< Vegetables



Brassica oleracea

“This is decidedly an American vegetable, grown almost exclusively for Southern markets by people of the South.’ The common winter green of the southern table, the collard began the nineteenth century as the “colewort,” (indeed, dialectologists believe ‘collards’ a corruption of ‘colewort’) and some thought it not a distinct variety of non heading cabbage, but simply the early sprouts of a cabbage. The propensity of many cabbage varieties not to bunch and to grow as ‘long collards’ in hot climes caused antebellum cabbage growers to seek English or northern seed if they wished a head. Yet if one wished collards, one simply used the local seed of cabbage that failed to form heads. One of the prejudices against the collard arose from the widely held notion that it was simply a degenerate cabbage, not a distinct strain. The distinctiveness of the taste, markedly different than that of headed cabbage, converted numbers of the prejudiced. “When I first came from Virginia to Georgia I had been accustomed to white-head cabbage all my life, and I positively refused to allow a collard to grow on my place, until one day an old negro woman sent me a dish full, and ever since that time I have planted them.” Even in the 1890s, agriculturalists testing the greens in state experimental stations observed, “judging from the samples grown the name collards is a very indefinite term.” Yet sometime during the 1860s and 1870s, distinct varieties of collard began to be cultivated and seed circulated among devotees of the plant. The seed for collards came on the market in the United States in 1875, when a transplanted Yankee began selling Georgia-grown seed to dealers for $.50 a pound. Because of a general propensity to resist insect infestation, these cultivars attracted the notice of breeders wishing to enlist this quality in the more valuable headed cabbages. Their significance was best summed up by a writer in 1905: “The collard is the best hot-climate plant of the cabbage family for greens. . . . Instead of having a broad, well rounded leaf, like a cabbage, it has a narrow, deeply lobed leave, and these leaves are arranged in a characteristic rosette. The tender young leaves below the top are cut off and eaten, and plant grows up to height of two or three feet, forming new rosettes above while being robbed of its leaves below. Collards are to the South what kale is to the North.” In the mid-1990s Mark Farnham began collecting the various landrace collards grown in the Carolinas for the USDA National Plant Germplasm Collection. The variety of leaf forms discovered were noteworthy.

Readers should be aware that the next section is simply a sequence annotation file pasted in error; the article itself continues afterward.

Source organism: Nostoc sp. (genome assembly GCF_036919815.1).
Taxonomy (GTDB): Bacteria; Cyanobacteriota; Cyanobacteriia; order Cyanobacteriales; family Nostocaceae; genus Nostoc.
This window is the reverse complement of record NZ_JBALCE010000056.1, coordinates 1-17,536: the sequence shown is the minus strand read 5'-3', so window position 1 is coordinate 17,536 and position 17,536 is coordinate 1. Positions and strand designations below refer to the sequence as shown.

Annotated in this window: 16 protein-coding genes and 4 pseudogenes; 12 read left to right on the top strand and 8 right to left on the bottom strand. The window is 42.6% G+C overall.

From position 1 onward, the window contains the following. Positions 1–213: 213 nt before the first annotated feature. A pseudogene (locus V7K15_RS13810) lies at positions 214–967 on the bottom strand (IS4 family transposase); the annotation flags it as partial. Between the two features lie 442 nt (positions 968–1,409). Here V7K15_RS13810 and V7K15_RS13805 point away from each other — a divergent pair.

As early as the 1840s, travelers and cultural commentators noted that collards inspired strong appreciation in the up country south and among the poor. “The uninitiated may be curious to know what collards are; and since you have the profoundest sympathies of the writer, patient reader, if you have never eaten any of them, he will undertake to enlighten you a little on that subject. Collards are a species of the cabbage plant, of a dark green color; they are cultivated like cabbages, and have almost the exact appearance of cabbages until they become advanced in age. The cabbage heads; the collard does not head. But the collard does begin to head, and forms a closed lump in the center about the size of an orange, which turns white after being touched by frost, while the surrounding leaves are only streaked with white. To the inhabitants of the country districts of the South, where there are no markets, and the daily allowance consists of salt meat, rice, potatoes and the like, and where fresh beef is scarcely ever tasted by the poor people, the collard is a very great blessing; because when boiled in a pot with a piece of fat meat and balls of corn meal dough, having the size and appearance of ordinary white turnips, called dumplings, it makes palatable a diet which would otherwise be all but intolerable.”